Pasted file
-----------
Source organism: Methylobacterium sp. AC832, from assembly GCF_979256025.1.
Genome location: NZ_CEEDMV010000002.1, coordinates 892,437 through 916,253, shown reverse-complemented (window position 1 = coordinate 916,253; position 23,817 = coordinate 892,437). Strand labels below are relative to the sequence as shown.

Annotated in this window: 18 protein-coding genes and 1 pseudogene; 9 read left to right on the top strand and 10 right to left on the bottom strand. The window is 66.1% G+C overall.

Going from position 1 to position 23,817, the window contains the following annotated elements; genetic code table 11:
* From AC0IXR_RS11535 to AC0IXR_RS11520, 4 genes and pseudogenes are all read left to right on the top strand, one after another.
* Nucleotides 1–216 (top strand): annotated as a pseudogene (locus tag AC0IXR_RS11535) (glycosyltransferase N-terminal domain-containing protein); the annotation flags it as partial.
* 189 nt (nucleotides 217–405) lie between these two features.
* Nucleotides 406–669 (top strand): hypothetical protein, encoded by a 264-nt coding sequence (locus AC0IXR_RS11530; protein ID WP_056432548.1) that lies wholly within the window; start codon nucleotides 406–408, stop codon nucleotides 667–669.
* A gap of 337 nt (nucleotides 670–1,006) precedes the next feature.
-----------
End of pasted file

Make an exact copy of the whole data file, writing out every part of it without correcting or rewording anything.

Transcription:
Source organism: Methylobacterium sp. AC832, from assembly GCF_979256025.1.
Genome location: NZ_CEEDMV010000002.1, coordinates 892,437 through 916,253, shown reverse-complemented (window position 1 = coordinate 916,253; position 23,817 = coordinate 892,437). Strand labels below are relative to the sequence as shown.

Annotated in this window: 18 protein-coding genes and 1 pseudogene; 9 read left to right on the top strand and 10 right to left on the bottom strand. The window is 66.1% G+C overall.

Going from position 1 to position 23,817, the window contains the following annotated elements; genetic code table 11:
* From AC0IXR_RS11535 to AC0IXR_RS11520, 4 genes and pseudogenes are all read left to right on the top strand, one after another.
* Nucleotides 1–216 (top strand): annotated as a pseudogene (locus tag AC0IXR_RS11535) (glycosyltransferase N-terminal domain-containing protein); the annotation flags it as partial.
* 189 nt (nucleotides 217–405) lie between these two features.
* Nucleotides 406–669 (top strand): hypothetical protein, encoded by a 264-nt coding sequence (locus AC0IXR_RS11530; protein ID WP_056432548.1) that lies wholly within the window; start codon nucleotides 406–408, stop codon nucleotides 667–669.
* A gap of 337 nt (nucleotides 670–1,006) precedes the next feature.